High Desert Cities Join Lawsuit to Overturn Redevelopment Legislation

From left to right:Mike Leonard, Mayor of Hesperia, Joe Gomez, Mayor of Barstow, Cari Thomas, Mayor of Adelanto, Scott Nassif, Mayor of Apple Valley, Ryan McEachron, Mayor of Victorville,Pat Orr, Business owner. Photo By Kathie Martin.

By Alyssa Penman

High Desert Daily

(APPLE VALLEY)– Mayors and business representatives from across the High Desert gathered Friday to share with the public their support for a lawsuit brought by the League of California Cities, the California Redevelopment Association and the cities of San Jose and Union City against the State of California.

Town of Apple Valley Mayor Scott Nassif introduced the event at western terminus of Yucca Loma Road. This site will be the eastern end of the long-awaited Yucca Loma Overpass project, connecting Green Tree Road in Victorville and Yucca Loma Road in Apple Valley. Redevelopment funds are vital to completion of this project, among others Mayor Nassif described. According to Nassif, “redevelopment is the strongest local tool to revitalize downtowns, bring jobs and build infrastructure,” something High Desert communities desperately need.

Victorville Mayor Ryan McEachron expressed his frustration over AB 1X 26/27 and said that it is “outrageous that the legislature and governor would eliminate one of the only tools cities have to create jobs and stimulate the economy.”

All mayors and business leaders expressed concern that this bill directly violates the state constitution, particularly Prop 22 which was passed just last September. According to McEachron, if allowed to go forward, this legislation will have disastrous effects for jobs, as well as the Southern California Logistics Airport (SCLA) and the Foxborough Industrial Park.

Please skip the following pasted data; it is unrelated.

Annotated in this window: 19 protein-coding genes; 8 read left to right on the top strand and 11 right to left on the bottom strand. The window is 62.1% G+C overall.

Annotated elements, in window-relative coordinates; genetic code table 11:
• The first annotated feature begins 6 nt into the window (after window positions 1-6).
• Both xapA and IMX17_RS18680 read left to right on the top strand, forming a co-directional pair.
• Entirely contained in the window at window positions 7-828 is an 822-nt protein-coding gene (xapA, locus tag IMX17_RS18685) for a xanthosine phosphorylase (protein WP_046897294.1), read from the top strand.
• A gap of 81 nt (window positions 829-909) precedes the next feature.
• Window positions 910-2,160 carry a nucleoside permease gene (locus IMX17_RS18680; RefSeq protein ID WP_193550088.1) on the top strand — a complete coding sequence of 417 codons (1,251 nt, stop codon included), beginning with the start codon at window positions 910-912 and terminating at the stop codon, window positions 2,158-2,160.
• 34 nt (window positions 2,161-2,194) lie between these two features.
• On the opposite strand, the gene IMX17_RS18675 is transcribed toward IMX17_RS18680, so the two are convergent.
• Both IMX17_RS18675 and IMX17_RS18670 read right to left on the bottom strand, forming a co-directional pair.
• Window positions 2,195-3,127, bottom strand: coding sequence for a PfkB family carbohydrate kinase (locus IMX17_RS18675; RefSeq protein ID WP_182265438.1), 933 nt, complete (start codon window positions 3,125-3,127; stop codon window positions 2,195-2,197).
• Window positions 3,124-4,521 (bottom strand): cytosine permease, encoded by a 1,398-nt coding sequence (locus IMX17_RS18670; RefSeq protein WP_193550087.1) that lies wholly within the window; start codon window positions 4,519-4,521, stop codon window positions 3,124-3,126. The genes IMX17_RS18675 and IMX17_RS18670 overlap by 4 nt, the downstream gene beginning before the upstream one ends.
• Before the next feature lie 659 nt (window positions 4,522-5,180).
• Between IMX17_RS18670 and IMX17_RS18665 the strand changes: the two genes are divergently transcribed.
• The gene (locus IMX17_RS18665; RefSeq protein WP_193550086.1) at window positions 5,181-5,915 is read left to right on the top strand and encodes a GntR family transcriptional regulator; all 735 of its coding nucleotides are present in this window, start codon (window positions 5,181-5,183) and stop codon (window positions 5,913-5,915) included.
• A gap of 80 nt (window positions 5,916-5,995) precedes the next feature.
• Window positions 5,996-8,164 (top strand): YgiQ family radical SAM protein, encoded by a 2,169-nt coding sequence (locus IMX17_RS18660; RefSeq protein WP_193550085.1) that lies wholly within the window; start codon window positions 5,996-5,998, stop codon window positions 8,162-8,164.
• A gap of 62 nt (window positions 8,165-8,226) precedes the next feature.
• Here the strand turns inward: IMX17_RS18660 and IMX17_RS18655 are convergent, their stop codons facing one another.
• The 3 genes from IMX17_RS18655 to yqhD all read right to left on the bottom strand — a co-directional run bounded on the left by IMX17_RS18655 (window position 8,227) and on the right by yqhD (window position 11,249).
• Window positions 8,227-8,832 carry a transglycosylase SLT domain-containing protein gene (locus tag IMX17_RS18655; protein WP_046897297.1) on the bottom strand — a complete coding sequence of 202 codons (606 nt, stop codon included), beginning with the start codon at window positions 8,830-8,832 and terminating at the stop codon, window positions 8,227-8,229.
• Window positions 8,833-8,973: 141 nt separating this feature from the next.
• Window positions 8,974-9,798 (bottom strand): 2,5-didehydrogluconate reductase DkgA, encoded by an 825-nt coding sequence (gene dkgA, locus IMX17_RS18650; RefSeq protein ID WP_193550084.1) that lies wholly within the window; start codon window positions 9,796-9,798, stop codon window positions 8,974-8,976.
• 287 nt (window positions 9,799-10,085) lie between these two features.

“What part of ‘No’ do our politicians not understand?” asked Mayor Mike Leonard of Hesperia. 84% of voters passed Prop 1A in 2004, prohibiting the state government from “raiding” local municipalities redevelopment funds during a state budget crisis.

Voters made their voice heard again last November with the passing of Prop 22, which had stronger language to prohibit what AB 1X 26/27 is believed to do. In Hesperia, projects like the Ranchero Rd underpass and railroad track improvements in industrial areas will be in jeopardy or eliminated entirely.

Blight removal and attracting businesses are top on Barstow Mayor Joe Gomez’s agenda for redevelopment funds. He believes that leaders have an obligation to the taxpayers to ensure their money is used properly, which is why the City of Barstow is in support of this lawsuit as well.

Adelanto Mayor Cari Thomas pointed out that her city has just begun to develop the kind of commercial infrastructure that requires access to redevelopment funds. Currently, “Adelanto residents can’t buy brand new shoes without leaving town, and if they have a medical emergency they have to leave the city” as well. According to Thomas, economic development is the engine that makes the state economy grow. “State officials have mismanaged funds and now are raiding our funds to cover their problems,” she declared.

Local businessman Pat Orr represented the interests of private enterprise in the High Desert and expressed that the Chambers of Commerce and many business owners are in support of the lawsuit as well. “Businesses need a reason to be in California. RDA funds help make that happen,” he said. “This bill is a disaster for our local and regional economic future.”

It is estimated that at least $31 million will leave the High Desert, and nearly 20,000 potential jobs will never come to fruition if this legislation is allowed to go into effect. Residents of the High Desert are encouraged to write letters and call their state representatives to express their concerns. While most local and county officials are in support of the lawsuit, citizens can contact them to share their concerns as well.

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